Four years after the prototype was created, the Nike Air Presto shoes reappeared with a highly breathable spacer mesh. The cover is also ultra-flexible as it stretches in all directions, a solution that Hatfield and other genius designers brought to the table that delivered a comfortable fit. The upper had the same comfort benefit as the V-notch element found in the prototype shoe without sacrificing its overall aesthetics.

Nike Air Presto top

For the first time in the history of sneakers, different colorways of a specific shoe were given a unique name to grant substance and character to each of those variations. Thus, the Nike Air Presto pack, which debuted in 13 vivid and highly-symbolic color variations, was christened in multiple names. There was a Presto Bill, Unholy Cumulus, Catfight Shiner, Trouble at Home, Abdominal Snowman, and Brutal Honey. Other names include Rogue Kielbasas, Migraine Fly, Jack Mackerel, Rabid Panda, Orange Monk, Shady Milkman, and a 13th model, which surprisingly never got a name.

Updates on the Air Presto sneakers

The original and cheeky naming system quickly caught fire. Before long, the Nike Air Presto became the symbol of being relaxed and fashionable for thousands of people. From there, the shoe received minor modifications, including introducing the mid-top variations.

This running-inspired sneaker also became the subject of several collaborations with some of the industry’s most famous designers. In 2017, the Swoosh label hooked up with Virgil Abloh to drop the Off-White Nike Air Presto, baring a style that quickly makes it a statement sneaker. Abloh’s trademark “AIR” detailing is displayed on the rear strap, and the traditional Off White tag is hooked through the lace.

A year later, Nike teamed up with tech brand and independent design agency Acronym to launch the Acronym x Nike Air Presto Mid. The extended ankle collar and zip feature gave this silhouette a technical modification. Instead of the usual black and white hues associated with cybergoth streetwear sneakers, this kick is splashed with sunny and intense color palettes, specifically Racer Pink/Photo Blue-White-Black, White/Black-Volt, and Grey/Black-White.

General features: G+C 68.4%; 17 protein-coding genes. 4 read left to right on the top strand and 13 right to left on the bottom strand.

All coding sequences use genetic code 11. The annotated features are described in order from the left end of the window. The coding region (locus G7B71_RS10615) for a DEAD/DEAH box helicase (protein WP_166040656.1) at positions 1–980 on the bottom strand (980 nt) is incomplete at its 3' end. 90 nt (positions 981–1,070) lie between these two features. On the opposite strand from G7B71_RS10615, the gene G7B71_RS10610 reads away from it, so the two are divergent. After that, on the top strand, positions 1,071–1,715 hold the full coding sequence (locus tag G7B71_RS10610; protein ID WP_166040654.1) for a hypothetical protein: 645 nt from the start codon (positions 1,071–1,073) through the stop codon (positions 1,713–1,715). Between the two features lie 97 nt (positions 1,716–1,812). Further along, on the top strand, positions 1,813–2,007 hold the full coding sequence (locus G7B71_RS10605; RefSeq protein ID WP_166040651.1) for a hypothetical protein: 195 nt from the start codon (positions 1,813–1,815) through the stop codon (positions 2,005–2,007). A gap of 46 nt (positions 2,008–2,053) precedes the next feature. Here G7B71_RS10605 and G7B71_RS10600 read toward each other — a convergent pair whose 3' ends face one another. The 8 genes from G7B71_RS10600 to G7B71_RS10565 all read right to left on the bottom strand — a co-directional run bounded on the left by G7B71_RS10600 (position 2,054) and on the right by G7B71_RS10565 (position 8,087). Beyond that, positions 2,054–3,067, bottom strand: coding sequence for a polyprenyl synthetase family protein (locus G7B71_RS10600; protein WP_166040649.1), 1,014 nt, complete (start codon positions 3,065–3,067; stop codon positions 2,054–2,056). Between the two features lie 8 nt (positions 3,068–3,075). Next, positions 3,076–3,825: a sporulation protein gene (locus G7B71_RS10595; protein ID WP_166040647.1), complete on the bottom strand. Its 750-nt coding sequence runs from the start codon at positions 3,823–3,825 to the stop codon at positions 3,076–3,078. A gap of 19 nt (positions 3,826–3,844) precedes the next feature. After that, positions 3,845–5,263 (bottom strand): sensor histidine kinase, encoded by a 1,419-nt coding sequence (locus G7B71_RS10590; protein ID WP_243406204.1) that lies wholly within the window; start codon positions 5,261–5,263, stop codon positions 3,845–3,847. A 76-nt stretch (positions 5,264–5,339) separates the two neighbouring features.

There’s just no denying the attractiveness of this versatile sneaker. The fact that every re-release of the original colorways and drop of remastered designs are very much sought after is a testament to the shoe’s enduring popularity.

Facts / Specs

Style: Classic, Sporty
Top: Low
Inspired from: Running
Collection: Nike Air, Nike Presto
Closure: Slip-on, Laces
Designed by: Tobie Hatfield
Material: Mesh, Rubber Sole / Fabric

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Nike Air Presto unboxing and on-feet videos

Author
Danny McLoughlin
Danny McLoughlin

Danny is a sports nut with a particular interest in football and running. He loves to watch sports as much as he loves to play. Danny was lead researcher on RunRepeat and The PFA’s report into Racial Bias in Football Commentary. His football and running research has been featured in The Guardian, BBC, New York Times and Washington Post.